25/ Coulda, shoulda thinking is moot. There is a global megatrend towards greater, and more sophisticated, use of exit mechanisms in politics (Hirschman notes that economics has traditionally been exit-biased, and politics voice-biased. This is getting less true by the minute).
26/ In a democracy, reactionaries have as much right and access to exit mechanisms as progressives. There are good reasons to have doubts about democracy, but this is not one of them.
27/ Just because sometimes people YOU see as stupid, regressive, deceitful and misinformed win more votes does not mean the mechanism is broken. They see it the same way when your side wins.
28/ To paraphrase what my poker-playing friends tell me, democracy is the best (or least-worst as Churchill said) technique for rational play, even if you lose specific hands. Politics, like poker, is a game with uncertainty and ambiguity.
29/ And here I mean real democracy -- complete with patronage, corruption, vote-banks, fraud, clientelism and cronyism. It is still better than the alternatives.
30/ In its own messy way, democracy is evolving. Soon we may see experiments with charter cities that actually work out, and individuals gaining as much mobility as corporations.
31/ We may also soon see choose-your-government soft-exit experiments -- Bruno Frey's idea of functional overlapping competing jurisdictions (FOCJ).
32/ Democracy is not a static abstraction. It has been evolving for thousands of years and will continue to do so. Try the works of Francis Fukuyama to appreciate the context better.
33/ From the narrow perspective of impact on the struggling and rather idealistic experiment that is the European Union, #brexit seems like a disaster to liberal elites with globalized sensibilities.
34/ But look at the upside: the UK has now demonstrated through TWO largely peaceful votes that democracy -- a voice-biased technology -- can evolve to handle exit decisions.
35/ In sharp contrast, look at the blood and messiness of political exit events in the past, right up to and including Syrian refugees fleeing ISIS and Assad today.
36/ The "exit" of Pakistan from pre-independence India caused a million deaths in 1947. One politician was sadly killed in the run-up to #brexit. That's progress.
37/ The exit of Bangladesh (then East Pakistan) from Pakistan took a bloody war and insurgency in 1972.
38/ The breakup of the Soviet Union and the Eastern Bloc -- an en masse exit event -- in 1989-93 was an ugly mess that sprawled across two continents.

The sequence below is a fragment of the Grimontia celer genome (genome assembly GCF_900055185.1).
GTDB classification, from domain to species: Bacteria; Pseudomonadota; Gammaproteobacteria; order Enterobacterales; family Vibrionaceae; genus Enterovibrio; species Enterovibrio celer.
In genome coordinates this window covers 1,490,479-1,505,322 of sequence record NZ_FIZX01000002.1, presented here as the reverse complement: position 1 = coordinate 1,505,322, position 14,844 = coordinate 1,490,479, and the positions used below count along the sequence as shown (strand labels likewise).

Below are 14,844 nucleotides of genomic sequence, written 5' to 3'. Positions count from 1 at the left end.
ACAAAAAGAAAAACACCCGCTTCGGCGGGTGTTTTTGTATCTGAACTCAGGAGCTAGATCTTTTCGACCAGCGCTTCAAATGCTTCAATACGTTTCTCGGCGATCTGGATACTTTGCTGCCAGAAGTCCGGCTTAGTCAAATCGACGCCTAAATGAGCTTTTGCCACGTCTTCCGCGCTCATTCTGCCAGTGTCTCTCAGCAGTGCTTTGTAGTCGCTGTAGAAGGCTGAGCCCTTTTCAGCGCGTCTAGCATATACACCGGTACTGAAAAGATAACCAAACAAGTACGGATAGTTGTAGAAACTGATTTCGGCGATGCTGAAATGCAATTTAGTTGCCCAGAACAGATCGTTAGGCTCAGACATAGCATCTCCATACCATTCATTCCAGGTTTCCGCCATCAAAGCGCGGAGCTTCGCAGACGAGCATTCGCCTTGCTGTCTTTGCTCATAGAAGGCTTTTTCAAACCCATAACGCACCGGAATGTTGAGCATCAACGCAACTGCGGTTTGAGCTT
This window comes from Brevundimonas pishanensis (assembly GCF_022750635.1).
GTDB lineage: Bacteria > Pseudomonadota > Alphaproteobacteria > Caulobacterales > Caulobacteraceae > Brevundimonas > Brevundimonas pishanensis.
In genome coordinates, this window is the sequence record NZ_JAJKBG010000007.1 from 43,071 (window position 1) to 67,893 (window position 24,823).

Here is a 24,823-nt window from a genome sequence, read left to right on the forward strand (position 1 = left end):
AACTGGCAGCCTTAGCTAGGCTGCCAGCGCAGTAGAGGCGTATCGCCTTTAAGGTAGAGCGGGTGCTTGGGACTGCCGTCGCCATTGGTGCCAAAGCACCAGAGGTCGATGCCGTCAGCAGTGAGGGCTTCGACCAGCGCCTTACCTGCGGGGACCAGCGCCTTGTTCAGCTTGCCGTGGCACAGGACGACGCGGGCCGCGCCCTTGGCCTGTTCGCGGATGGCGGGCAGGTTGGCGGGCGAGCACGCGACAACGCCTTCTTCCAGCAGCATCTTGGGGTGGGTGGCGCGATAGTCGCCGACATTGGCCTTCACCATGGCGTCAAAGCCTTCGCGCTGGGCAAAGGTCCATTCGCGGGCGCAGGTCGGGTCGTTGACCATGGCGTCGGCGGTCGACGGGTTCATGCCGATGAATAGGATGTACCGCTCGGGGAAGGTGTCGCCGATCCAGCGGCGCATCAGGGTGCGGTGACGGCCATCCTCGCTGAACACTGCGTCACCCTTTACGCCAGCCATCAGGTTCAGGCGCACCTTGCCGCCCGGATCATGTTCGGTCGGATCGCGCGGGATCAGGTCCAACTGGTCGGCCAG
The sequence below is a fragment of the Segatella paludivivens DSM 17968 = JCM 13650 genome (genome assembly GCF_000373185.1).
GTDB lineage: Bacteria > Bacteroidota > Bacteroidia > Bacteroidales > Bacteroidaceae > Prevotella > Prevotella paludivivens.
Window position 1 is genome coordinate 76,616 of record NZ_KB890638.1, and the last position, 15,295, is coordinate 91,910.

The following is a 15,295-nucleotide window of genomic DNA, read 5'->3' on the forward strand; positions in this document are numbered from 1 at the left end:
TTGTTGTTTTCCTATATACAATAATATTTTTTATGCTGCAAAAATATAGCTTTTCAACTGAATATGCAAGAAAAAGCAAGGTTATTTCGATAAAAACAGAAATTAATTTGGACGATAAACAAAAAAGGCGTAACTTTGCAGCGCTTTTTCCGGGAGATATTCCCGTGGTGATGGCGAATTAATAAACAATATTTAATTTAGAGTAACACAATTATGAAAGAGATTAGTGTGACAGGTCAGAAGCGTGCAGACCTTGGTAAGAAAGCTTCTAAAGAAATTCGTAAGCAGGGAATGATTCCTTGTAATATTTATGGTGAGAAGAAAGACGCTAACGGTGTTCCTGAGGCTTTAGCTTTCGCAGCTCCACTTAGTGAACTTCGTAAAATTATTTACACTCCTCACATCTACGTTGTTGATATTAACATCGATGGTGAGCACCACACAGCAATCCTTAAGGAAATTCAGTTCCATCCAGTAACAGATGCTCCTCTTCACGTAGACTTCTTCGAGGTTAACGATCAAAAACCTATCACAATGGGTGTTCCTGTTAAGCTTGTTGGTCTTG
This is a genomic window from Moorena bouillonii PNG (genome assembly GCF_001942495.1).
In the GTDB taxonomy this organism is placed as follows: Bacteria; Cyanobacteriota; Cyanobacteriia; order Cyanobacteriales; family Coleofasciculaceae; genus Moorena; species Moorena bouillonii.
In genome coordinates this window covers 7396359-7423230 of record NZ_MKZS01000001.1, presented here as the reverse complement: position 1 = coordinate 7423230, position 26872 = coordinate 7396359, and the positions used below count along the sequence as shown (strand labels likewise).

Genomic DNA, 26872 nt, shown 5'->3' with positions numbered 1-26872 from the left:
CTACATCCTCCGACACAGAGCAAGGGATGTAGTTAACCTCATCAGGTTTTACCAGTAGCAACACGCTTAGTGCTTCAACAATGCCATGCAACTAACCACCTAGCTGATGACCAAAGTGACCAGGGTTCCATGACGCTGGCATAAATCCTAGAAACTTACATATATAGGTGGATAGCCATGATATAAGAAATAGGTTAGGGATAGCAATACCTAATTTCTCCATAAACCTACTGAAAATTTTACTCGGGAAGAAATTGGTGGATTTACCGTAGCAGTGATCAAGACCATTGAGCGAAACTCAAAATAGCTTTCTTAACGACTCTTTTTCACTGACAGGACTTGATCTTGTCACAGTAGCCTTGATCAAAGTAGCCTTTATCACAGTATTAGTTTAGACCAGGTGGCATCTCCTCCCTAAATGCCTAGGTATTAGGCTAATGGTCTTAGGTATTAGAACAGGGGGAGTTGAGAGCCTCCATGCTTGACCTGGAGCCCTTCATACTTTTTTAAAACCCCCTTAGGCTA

39/ Within this broader context, #brexit seems like a remarkably civilized way to handle an exit decision. Political exit, unlike switching toothpaste brands, takes blood by default. It shouldn't.
40/ What will happen? We don't know. My suspicion -- as illustrated in the cartoon -- is that globalization forces are too strong for the exit to be as meaningful as "leave" voters hope.
41/ It is a symbolic, somewhat futile act of reactionary defiance. Because paradoxically, even as the world is getting vastly more exit-friendly, it is getting more deeply integrated.
42/ Globalization is of course not irreversible. As the Wharton economist Stephen Kobrin has argued, globalization is cyclical, but with a secular trend towards greater integration.
43/ Globalization is in something of a recession now, but isolationist nationalism has become so weak that I suspect that the economic fate of the UK will remain strongly tied to the EU.
44/ That is not to say this is not an important development. There will be consequences. "Exit" in the form of the fruits fondly imagined by those who voted to leave just won't be one of them.
45/ So what have we learned here? We have learned that exit politics is here to stay, and we might as well get good at it.
46/ The key is to NOT succumb to doubts about the fundamental strength of democracy, and its roots in pluralism and expression of dissent through both exit and voice, available to all.
47/ A system based on uncoerced votes cast in mostly legitimate elections and money freely spent in mostly free markets beats anything else we've tried,
48/ Yes, in the short term things can seem to be going badly. It can seem to elites that the madness of populist elections and insanity of emotional markets means liberal democracy is broken.
49/ But in fact, it is working exactly as it is supposed to. The system just embodies a different kind of intelligence than the cerebral kind liberal-elite humans identify with.
50/ I'll leave you with a link to my ribbonfarm post from yesterday. Though I wasn't thinking about #brexit when I wrote it, it happens to be relevant.